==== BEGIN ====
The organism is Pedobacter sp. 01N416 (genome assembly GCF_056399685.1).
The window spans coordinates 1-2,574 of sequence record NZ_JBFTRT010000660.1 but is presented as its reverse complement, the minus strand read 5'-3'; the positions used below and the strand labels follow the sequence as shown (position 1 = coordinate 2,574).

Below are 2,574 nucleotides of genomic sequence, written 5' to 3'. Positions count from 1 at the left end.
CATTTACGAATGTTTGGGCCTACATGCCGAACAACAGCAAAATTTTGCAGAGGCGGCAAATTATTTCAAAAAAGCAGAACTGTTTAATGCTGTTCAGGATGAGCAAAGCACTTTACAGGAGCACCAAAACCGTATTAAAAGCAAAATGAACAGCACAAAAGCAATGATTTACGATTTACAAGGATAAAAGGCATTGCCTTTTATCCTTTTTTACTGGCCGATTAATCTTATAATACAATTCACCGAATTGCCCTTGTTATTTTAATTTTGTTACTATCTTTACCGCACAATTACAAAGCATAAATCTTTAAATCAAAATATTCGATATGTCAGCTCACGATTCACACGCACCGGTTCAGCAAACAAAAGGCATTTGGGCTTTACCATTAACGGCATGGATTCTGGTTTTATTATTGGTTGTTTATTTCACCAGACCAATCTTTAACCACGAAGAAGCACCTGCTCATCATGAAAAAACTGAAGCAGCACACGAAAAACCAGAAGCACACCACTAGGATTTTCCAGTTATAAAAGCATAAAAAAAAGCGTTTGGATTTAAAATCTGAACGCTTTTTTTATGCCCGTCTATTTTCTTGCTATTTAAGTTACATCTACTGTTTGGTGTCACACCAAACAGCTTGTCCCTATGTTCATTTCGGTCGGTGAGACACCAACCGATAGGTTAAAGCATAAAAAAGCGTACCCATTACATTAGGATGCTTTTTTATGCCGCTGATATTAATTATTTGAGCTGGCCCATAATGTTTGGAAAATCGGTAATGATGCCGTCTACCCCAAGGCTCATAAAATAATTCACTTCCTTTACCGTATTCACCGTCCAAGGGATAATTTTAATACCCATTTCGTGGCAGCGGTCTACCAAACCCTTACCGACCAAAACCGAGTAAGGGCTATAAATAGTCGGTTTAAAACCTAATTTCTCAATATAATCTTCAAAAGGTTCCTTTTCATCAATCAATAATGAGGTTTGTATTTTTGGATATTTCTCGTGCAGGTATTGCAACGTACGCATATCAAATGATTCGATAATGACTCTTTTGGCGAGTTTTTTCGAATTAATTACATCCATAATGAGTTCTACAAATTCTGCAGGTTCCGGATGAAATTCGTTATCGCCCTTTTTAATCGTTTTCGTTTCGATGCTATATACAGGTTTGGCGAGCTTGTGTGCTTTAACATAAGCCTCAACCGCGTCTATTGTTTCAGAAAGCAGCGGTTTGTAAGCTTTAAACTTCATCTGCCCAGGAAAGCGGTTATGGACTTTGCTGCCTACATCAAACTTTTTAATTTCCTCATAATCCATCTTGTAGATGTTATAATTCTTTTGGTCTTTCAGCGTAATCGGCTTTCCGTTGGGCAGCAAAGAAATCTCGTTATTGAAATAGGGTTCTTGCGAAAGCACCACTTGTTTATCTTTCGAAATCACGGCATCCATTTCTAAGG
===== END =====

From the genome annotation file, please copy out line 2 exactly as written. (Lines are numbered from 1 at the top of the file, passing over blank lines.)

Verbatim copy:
The window spans coordinates 1-2,574 of sequence record NZ_JBFTRT010000660.1 but is presented as its reverse complement, the minus strand read 5'-3'; the positions used below and the strand labels follow the sequence as shown (position 1 = coordinate 2,574).